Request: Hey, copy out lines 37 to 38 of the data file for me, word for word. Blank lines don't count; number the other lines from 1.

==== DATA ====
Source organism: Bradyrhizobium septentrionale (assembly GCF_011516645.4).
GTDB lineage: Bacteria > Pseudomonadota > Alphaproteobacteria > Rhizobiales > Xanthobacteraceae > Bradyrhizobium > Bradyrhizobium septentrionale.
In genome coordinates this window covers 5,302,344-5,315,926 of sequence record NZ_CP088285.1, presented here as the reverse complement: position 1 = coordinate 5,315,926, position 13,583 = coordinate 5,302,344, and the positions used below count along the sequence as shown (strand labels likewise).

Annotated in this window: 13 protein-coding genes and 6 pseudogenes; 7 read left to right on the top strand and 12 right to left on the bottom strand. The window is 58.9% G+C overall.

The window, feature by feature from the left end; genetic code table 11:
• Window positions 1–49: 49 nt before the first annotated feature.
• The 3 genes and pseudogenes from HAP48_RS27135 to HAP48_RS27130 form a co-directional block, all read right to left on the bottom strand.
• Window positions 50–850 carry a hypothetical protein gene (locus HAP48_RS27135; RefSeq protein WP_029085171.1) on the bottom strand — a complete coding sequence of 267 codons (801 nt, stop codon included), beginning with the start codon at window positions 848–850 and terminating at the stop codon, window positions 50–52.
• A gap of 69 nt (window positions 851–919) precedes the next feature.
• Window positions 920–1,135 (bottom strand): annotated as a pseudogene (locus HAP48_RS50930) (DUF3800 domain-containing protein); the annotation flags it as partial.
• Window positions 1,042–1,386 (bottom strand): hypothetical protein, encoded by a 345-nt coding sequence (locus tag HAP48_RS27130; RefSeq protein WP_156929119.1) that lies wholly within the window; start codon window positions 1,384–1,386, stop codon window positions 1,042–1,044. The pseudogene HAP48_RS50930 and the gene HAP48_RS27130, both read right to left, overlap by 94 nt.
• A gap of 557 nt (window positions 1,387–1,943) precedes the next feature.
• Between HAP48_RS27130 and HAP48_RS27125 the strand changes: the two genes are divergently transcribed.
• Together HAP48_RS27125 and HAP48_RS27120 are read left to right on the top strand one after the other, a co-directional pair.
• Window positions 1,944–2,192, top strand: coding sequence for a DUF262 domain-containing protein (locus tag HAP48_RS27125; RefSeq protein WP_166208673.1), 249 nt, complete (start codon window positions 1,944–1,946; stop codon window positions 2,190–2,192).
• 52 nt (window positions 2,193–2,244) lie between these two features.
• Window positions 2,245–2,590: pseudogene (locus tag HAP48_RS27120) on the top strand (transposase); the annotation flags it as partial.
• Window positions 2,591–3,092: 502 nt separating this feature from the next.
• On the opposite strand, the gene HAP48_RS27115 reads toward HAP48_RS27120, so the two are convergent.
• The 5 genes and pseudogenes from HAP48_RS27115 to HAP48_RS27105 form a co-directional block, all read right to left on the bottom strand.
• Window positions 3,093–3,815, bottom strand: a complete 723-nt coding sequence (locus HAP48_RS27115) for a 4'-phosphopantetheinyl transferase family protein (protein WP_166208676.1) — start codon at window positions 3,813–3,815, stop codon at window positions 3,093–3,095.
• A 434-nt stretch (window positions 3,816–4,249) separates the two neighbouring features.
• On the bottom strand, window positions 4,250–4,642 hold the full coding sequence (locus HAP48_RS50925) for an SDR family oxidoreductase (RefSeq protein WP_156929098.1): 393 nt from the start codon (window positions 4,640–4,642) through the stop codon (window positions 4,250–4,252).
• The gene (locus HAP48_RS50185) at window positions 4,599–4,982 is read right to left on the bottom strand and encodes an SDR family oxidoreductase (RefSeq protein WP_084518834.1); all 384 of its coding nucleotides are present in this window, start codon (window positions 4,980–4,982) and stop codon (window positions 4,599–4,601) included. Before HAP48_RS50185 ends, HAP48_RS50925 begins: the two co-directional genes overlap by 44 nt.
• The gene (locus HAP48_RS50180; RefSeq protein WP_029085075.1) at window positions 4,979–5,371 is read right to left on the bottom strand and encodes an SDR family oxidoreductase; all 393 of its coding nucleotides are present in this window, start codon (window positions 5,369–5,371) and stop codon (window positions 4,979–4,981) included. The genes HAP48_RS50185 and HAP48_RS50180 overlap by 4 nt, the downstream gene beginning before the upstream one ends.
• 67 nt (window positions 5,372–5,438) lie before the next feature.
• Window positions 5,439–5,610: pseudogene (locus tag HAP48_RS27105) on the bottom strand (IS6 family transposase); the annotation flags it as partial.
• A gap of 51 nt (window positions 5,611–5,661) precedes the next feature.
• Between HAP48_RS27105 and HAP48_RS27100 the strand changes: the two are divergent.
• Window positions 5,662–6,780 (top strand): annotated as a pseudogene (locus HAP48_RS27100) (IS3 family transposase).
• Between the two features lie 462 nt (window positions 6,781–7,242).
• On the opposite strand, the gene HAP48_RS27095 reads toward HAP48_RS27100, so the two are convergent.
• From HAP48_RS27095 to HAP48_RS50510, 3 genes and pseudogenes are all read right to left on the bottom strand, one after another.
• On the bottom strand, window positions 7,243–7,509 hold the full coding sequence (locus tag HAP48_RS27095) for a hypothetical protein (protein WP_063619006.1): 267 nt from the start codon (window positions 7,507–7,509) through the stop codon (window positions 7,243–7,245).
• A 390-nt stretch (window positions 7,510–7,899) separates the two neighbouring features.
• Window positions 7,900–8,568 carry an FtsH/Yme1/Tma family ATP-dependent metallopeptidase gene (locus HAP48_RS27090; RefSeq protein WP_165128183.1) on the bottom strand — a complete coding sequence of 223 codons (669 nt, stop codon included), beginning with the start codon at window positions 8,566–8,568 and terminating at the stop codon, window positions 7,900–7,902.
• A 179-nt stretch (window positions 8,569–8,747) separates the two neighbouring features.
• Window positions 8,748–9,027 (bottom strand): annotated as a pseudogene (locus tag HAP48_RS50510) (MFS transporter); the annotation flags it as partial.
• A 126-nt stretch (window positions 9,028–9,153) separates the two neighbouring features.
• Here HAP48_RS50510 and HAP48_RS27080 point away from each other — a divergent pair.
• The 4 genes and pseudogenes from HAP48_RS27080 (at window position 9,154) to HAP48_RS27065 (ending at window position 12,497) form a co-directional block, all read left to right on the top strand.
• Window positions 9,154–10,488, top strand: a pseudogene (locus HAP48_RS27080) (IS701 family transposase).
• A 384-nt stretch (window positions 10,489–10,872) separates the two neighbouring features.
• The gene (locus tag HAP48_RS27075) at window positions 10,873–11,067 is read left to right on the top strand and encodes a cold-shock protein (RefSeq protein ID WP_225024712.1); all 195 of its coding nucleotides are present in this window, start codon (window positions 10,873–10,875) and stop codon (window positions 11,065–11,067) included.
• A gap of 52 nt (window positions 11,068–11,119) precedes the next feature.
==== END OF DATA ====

• A 179-nt stretch (window positions 8,569–8,747) separates the two neighbouring features.
• Window positions 8,748–9,027 (bottom strand): annotated as a pseudogene (locus tag HAP48_RS50510) (MFS transporter); the annotation flags it as partial.